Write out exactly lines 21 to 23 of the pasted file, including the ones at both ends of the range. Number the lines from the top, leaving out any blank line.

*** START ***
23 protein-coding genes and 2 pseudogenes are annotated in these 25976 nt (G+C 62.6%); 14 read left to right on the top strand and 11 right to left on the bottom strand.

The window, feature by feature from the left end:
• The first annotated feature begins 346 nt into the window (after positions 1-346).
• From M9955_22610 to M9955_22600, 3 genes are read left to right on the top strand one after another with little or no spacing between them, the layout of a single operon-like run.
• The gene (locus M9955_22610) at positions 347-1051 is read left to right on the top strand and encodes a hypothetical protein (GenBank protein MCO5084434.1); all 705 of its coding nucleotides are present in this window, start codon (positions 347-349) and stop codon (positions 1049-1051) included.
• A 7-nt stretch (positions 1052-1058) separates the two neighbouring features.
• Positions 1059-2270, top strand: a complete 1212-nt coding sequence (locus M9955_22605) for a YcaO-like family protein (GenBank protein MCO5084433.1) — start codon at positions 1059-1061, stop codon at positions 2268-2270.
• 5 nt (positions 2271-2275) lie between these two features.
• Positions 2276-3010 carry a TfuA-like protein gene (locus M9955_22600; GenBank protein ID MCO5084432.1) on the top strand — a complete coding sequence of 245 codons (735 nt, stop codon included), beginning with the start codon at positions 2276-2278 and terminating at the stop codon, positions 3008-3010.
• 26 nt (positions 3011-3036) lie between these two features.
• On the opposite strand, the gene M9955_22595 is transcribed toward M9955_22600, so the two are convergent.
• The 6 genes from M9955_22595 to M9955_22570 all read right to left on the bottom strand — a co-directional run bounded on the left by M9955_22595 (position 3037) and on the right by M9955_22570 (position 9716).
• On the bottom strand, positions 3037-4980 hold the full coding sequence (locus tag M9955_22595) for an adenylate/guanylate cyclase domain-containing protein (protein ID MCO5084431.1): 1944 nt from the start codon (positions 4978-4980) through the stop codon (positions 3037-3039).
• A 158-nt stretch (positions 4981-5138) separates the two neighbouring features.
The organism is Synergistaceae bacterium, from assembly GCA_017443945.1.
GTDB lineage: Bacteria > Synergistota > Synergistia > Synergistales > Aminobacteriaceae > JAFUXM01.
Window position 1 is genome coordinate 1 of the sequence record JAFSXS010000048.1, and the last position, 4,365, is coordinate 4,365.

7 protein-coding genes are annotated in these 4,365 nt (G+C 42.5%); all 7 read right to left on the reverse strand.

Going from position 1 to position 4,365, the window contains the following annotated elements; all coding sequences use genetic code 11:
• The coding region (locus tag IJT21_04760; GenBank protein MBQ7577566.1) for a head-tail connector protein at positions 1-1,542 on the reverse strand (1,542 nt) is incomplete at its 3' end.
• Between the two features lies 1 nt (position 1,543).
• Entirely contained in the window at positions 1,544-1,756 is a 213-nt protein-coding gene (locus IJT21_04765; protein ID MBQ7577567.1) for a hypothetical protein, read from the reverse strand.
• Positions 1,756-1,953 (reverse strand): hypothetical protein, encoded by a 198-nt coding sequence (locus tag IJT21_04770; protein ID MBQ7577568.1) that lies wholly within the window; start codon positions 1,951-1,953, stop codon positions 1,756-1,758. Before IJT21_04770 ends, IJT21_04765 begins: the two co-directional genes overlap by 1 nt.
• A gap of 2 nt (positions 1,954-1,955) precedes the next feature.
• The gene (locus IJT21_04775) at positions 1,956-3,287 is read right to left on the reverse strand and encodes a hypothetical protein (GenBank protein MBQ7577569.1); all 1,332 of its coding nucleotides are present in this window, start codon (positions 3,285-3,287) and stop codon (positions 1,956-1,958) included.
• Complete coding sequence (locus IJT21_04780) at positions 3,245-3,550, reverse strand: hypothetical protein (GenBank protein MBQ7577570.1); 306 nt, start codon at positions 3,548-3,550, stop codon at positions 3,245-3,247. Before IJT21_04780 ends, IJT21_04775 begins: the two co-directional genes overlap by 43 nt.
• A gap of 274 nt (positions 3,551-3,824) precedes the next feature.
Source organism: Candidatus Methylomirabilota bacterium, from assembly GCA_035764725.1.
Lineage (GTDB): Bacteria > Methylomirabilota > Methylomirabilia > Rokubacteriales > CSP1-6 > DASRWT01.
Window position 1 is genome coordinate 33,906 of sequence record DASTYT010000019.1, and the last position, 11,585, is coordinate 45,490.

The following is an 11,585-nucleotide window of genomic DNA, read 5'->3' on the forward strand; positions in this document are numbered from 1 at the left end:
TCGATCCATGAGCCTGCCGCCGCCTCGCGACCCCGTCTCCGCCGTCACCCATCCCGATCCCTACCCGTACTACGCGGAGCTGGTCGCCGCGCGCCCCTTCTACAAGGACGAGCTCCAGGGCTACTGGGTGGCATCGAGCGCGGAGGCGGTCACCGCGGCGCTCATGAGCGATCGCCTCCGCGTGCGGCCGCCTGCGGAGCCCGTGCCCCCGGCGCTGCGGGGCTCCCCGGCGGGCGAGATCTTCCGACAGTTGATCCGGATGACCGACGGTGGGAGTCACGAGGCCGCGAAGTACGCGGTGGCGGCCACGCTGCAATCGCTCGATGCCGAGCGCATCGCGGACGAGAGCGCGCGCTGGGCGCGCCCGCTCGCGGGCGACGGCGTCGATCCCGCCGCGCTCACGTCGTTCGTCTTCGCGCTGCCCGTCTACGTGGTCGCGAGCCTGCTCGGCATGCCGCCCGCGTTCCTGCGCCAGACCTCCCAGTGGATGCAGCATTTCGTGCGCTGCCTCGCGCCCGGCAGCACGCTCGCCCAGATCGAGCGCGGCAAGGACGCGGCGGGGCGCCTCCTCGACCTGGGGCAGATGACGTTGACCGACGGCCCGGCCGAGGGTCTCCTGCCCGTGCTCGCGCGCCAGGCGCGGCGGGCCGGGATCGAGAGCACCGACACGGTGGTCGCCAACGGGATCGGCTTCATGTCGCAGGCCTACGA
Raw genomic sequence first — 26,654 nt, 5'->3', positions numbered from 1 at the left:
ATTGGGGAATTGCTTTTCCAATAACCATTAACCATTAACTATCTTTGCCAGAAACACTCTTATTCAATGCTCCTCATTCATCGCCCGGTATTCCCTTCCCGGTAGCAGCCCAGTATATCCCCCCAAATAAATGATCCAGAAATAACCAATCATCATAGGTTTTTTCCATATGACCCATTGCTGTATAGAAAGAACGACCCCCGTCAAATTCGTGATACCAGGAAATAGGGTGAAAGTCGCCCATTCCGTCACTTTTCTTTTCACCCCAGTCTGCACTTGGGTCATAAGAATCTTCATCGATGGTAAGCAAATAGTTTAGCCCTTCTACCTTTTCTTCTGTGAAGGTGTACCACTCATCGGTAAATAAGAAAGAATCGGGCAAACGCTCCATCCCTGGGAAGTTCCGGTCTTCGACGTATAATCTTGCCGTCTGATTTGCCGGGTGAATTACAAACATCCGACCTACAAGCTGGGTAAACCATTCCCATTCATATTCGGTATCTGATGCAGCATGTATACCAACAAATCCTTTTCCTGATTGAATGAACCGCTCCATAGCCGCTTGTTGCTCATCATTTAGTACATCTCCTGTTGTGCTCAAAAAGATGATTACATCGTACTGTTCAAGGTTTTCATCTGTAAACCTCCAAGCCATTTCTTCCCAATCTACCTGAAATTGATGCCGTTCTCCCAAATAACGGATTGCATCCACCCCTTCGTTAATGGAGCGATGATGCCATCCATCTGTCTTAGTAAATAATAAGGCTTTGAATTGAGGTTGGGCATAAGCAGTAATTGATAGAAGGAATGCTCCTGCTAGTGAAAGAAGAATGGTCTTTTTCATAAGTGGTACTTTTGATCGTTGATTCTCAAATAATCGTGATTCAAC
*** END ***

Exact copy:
• Between the two features lies 1 nt (position 1,543).
• Entirely contained in the window at positions 1,544-1,756 is a 213-nt protein-coding gene (locus IJT21_04765; protein ID MBQ7577567.1) for a hypothetical protein, read from the reverse strand.
• Positions 1,756-1,953 (reverse strand): hypothetical protein, encoded by a 198-nt coding sequence (locus tag IJT21_04770; protein ID MBQ7577568.1) that lies wholly within the window; start codon positions 1,951-1,953, stop codon positions 1,756-1,758. Before IJT21_04770 ends, IJT21_04765 begins: the two co-directional genes overlap by 1 nt.